“Recent economic reports suggest a bleaker picture for housing…. Some of the weakness reflects the cold weather in much of the country. However, higher home prices and mortgage rates are taking a toll on affordability.”
This was the sober report yesterday from the chairman of the authoritative S&P Case-Shiller Home Price Index, adding that “the strongest part of the recovery in home values may be over”.
The problem is summarised in the chart above, which shows the ratio of earnings to average US house prices for the main racial groups:
- The ratio for whites is similar to the average ratio at 7.7x, with that for Asians at 6.4x
- But the ratio for blacks is 9.5x, and for Hispanics it is 10.4
Essentially, as the blog noted back in December, the US now contains two distinct groups with very different profiles:
- Whites earn $42k/year and have median age of 42 years: Asians earn $49K and have median age of 37 years
- Blacks earn $33k and have median age of 33 years: Hispanics earn $30k and have median age of 28 years
- There are 84m white and 6m Asian households: there are 14m Hispanic and 16m black households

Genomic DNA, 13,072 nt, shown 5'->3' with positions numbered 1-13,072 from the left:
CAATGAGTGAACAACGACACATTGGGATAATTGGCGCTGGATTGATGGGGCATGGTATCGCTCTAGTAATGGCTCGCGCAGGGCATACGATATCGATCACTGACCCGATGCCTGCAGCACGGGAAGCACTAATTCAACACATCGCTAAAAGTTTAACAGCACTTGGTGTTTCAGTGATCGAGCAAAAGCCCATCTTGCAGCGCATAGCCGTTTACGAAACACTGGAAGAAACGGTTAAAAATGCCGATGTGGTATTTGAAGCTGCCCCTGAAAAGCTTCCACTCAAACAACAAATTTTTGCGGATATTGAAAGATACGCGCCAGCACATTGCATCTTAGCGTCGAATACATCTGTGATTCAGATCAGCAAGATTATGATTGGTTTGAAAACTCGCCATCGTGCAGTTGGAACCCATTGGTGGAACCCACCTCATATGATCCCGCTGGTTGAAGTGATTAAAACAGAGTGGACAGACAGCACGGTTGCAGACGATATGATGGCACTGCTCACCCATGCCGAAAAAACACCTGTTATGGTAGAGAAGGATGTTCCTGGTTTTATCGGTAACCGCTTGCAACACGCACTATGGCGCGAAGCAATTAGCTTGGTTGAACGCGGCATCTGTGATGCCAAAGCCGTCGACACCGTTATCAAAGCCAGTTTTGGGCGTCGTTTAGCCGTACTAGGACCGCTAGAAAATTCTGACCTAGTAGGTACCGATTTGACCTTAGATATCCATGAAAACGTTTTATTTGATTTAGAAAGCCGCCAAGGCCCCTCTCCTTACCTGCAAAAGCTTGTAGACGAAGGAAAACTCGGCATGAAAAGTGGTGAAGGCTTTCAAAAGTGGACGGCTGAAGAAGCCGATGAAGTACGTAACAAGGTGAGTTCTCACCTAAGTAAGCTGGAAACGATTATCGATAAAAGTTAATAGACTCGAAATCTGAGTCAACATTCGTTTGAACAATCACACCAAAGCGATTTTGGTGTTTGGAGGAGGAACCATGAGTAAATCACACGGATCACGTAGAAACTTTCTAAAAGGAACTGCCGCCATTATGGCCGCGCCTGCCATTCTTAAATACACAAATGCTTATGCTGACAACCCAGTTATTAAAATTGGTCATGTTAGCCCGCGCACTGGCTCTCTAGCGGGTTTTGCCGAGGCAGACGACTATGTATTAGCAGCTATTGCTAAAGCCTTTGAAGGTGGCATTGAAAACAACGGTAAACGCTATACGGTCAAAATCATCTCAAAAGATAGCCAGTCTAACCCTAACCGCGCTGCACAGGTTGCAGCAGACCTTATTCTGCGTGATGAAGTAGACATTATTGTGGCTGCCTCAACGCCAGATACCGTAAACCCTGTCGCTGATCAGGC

This demographic clearly explains the problems of today’s housing market. The wealthy ageing white BabyBoomers have a similar profile to Europeans. Their children are leaving home, and they are starting to enter retirement. Thus they are not going to provide much support for the housing market.
The younger poorer black and Hispanic populations could provide some support, but they can’t afford current price levels. Credit standards have tightened since the subprime era, and few lenders will provide mortgages at multiples of 10x earnings any more.
Equally important is that today’s house price to earnings ratios are still too high. They are all 20% higher than average ratios between 1979-99, before the housing bubble began.
Declining fertility rates are also having a major impact. Census Bureau data shows there are now only 21m households in the prime 25-34 age group of first time buyers, and just 22m in the 35-44 age group. Whereas there are already 28m households in the 65+ age group, and 23m in the 55-64 cohort. The result is that home ownership rates are already back at 1996 levels, and set to fall further.
Demographics are clearly driving the housing market, despite all the efforts of policymakers to turn back the tide. Smart companies will adjust their expectations and strategies accordingly.